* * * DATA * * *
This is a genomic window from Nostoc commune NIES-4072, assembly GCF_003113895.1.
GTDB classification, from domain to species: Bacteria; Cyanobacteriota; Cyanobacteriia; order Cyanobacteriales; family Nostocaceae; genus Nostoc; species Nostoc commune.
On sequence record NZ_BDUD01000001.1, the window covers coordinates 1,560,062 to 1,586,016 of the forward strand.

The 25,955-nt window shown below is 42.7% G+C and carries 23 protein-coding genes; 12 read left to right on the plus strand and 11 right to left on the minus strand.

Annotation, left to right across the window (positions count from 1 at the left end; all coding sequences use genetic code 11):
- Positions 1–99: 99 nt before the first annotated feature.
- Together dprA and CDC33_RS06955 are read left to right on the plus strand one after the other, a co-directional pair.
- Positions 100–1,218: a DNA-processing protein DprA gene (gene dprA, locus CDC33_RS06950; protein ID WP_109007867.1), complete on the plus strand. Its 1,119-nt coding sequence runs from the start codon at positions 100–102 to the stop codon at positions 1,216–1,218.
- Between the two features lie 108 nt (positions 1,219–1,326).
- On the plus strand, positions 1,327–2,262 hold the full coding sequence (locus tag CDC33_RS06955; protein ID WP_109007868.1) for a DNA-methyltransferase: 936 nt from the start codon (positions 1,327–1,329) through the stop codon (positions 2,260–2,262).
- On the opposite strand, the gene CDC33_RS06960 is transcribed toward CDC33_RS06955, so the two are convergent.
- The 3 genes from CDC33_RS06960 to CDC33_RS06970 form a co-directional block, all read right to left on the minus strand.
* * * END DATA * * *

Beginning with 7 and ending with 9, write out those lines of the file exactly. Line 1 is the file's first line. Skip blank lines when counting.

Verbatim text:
- Together dprA and CDC33_RS06955 are read left to right on the plus strand one after the other, a co-directional pair.
- Positions 100–1,218: a DNA-processing protein DprA gene (gene dprA, locus CDC33_RS06950; protein ID WP_109007867.1), complete on the plus strand. Its 1,119-nt coding sequence runs from the start codon at positions 100–102 to the stop codon at positions 1,216–1,218.
- Between the two features lie 108 nt (positions 1,219–1,326).